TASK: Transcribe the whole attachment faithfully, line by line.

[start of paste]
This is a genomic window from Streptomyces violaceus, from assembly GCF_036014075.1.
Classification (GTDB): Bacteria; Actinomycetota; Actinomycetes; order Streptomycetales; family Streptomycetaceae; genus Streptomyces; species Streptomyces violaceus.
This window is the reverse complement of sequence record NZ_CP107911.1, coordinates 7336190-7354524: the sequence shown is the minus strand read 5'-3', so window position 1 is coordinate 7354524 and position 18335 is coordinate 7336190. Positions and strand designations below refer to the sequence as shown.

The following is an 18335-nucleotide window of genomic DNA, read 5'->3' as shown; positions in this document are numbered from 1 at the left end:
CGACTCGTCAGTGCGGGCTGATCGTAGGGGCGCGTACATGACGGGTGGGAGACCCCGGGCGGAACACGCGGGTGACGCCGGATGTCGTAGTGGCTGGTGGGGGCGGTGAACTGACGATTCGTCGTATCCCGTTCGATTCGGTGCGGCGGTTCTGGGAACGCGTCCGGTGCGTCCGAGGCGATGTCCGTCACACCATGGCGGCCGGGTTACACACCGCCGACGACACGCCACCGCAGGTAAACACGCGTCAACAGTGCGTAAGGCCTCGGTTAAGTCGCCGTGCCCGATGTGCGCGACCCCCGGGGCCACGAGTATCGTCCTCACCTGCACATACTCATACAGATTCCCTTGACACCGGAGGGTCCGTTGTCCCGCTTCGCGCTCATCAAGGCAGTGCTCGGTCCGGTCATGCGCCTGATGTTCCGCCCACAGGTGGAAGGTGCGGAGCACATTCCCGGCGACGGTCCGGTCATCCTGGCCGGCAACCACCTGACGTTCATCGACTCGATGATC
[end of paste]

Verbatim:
This is a genomic window from Streptomyces violaceus, from assembly GCF_036014075.1.
Classification (GTDB): Bacteria; Actinomycetota; Actinomycetes; order Streptomycetales; family Streptomycetaceae; genus Streptomyces; species Streptomyces violaceus.
This window is the reverse complement of sequence record NZ_CP107911.1, coordinates 7336190-7354524: the sequence shown is the minus strand read 5'-3', so window position 1 is coordinate 7354524 and position 18335 is coordinate 7336190. Positions and strand designations below refer to the sequence as shown.

The following is an 18335-nucleotide window of genomic DNA, read 5'->3' as shown; positions in this document are numbered from 1 at the left end:
CGACTCGTCAGTGCGGGCTGATCGTAGGGGCGCGTACATGACGGGTGGGAGACCCCGGGCGGAACACGCGGGTGACGCCGGATGTCGTAGTGGCTGGTGGGGGCGGTGAACTGACGATTCGTCGTATCCCGTTCGATTCGGTGCGGCGGTTCTGGGAACGCGTCCGGTGCGTCCGAGGCGATGTCCGTCACACCATGGCGGCCGGGTTACACACCGCCGACGACACGCCACCGCAGGTAAACACGCGTCAACAGTGCGTAAGGCCTCGGTTAAGTCGCCGTGCCCGATGTGCGCGACCCCCGGGGCCACGAGTATCGTCCTCACCTGCACATACTCATACAGATTCCCTTGACACCGGAGGGTCCGTTGTCCCGCTTCGCGCTCATCAAGGCAGTGCTCGGTCCGGTCATGCGCCTGATGTTCCGCCCACAGGTGGAAGGTGCGGAGCACATTCCCGGCGACGGTCCGGTCATCCTGGCCGGCAACCACCTGACGTTCATCGACTCGATGATC